Two sociologists interviewed law deans and admissions officers about impact of U.S. News rankings on legal education — and their new book says impact is significant and generally negative.
That anecdote is one of many in Engines of Anxiety: Academic Rankings, Reputation and Accountability, which the Russell Sage Foundation just published. The book provides example after example of how the law school rankings of U.S. News & World Report lead admissions officers, law deans and university presidents to obsess about the pecking order and standardized test scores, which are seen as the speediest way to move up in the rankings. There have been plenty of analyses of the negative impacts of rankings, but this one is based on more than 200 interviews — all anonymous to encourage openness — with admissions officers, deans and others about how they view and try to game the U.S. News rankings. The authors suggest their analysis has relevance for other rankings, including the U.S. News undergraduate reviews.
The authors of the book are two sociology professors: Wendy Nelson Espeland of Northwestern University and Michael Sauder of the University of Iowa. In interviews, both said that, as sociologists, they were attracted to the topic because of their interest in the quantification of quality, the use of numbers to create status and the anxiety of professionals over how they are evaluated.
In their research, they heard a lot of bashing of U.S. News rankings. Admissions deans said the rankings were “evil,” or they just exclaimed, “Hate them.” One admissions dean at a top law school called U.S. News, based on its rankings, “a half-assed, shitty magazine.” These same law school officials, however, described how they do whatever is necessary to do well in the rankings.
Robert Morse, who heads the college rankings division at U.S. News, declined to comment on the book, saying he had not yet read it. He did respond to questions from the authors, who said he provided data that helped their research.
The LSAT Above All Else
In interviews with law school admissions directors and faculty members who serve on admissions committees, the authors found an overwhelming focus on Law School Admission Test scores — above everything else and sometimes regardless of other indications of whether an applicant would be a good or bad law student or lawyer. All producers of standardized admissions tests (and most admissions officials) say such exams should be used in concert with other measures and not dominate the process. The new book suggests this is not the case, in part because LSAT scores count more than undergraduate grades (12.5 percent vs. 10 percent) in the U.S. Newsmethodology.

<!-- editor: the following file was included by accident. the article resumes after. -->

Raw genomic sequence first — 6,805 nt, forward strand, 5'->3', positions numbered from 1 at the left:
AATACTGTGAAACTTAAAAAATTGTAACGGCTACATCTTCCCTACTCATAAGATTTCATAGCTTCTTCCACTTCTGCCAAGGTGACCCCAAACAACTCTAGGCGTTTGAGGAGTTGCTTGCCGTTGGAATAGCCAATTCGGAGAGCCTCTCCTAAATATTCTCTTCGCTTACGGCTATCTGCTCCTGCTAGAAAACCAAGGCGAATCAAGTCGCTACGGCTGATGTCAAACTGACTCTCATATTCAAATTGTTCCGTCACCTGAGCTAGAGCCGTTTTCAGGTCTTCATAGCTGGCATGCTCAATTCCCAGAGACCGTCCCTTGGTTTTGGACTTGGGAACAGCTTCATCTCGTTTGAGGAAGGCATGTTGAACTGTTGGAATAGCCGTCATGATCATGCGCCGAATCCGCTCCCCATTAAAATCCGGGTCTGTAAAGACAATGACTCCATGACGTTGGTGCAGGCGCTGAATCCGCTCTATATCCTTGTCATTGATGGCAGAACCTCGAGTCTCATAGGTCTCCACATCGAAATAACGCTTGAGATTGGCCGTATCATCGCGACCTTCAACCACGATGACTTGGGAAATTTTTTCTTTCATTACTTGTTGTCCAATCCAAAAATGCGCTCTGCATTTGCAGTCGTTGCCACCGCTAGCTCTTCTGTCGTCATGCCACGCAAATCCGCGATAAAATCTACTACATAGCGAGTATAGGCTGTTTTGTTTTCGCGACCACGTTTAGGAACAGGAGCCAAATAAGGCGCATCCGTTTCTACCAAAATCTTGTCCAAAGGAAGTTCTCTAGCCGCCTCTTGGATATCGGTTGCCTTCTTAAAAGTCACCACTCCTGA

One faculty member of an admissions committee described being told by the dean of admissions that he would not reject anyone with LSAT scores above a certain level — regardless of other indications of an applicant’s appropriateness. The admissions director said he needed these high-LSAT applicants “to keep the numbers up.” Further, faculty members described being told by an admissions dean pushing for high-LSAT students, “I don’t care what the committee says.”
Other admissions directors reported law schools giving them specific targets for an LSAT average, typically higher than the average from previous years, that they are instructed to produce.
While the pressure is most intense at law schools that aren’t at the top of the prestige hierarchy, the trend extends even to those on the top, the book says. (While protecting anonymity, the book frequently identifies the tiers of the law schools from which admissions and other officials are quoted.)
“You’re not going to be able to push your [grade point average] up very much, and the GPA doesn’t count as much as LSAT anyway,” said one faculty member involved in admissions work at a top law school. “And what [my law school] has done is basically focus its entire decision making on [the] LSAT score. It hasn’t done this formally, but the dean basically controls who is on the admissions committee and makes sure the people on the admissions committee will admit people primarily on the basis of LSAT.”
The point about this being a policy that is not public is common among law schools in the book. Generally, no law school admits to an emphasis on the LSAT along the lines that admissions deans (and law school deans) freely admit to in the book. (In many ways, the findings of the book mirror those of Julie Posselt’s Inside Graduate Admissions, published in January by Harvard University Press, which noted that way Ph.D. admissions committees at top graduate programs focus on the GRE far more than they admit to in public.)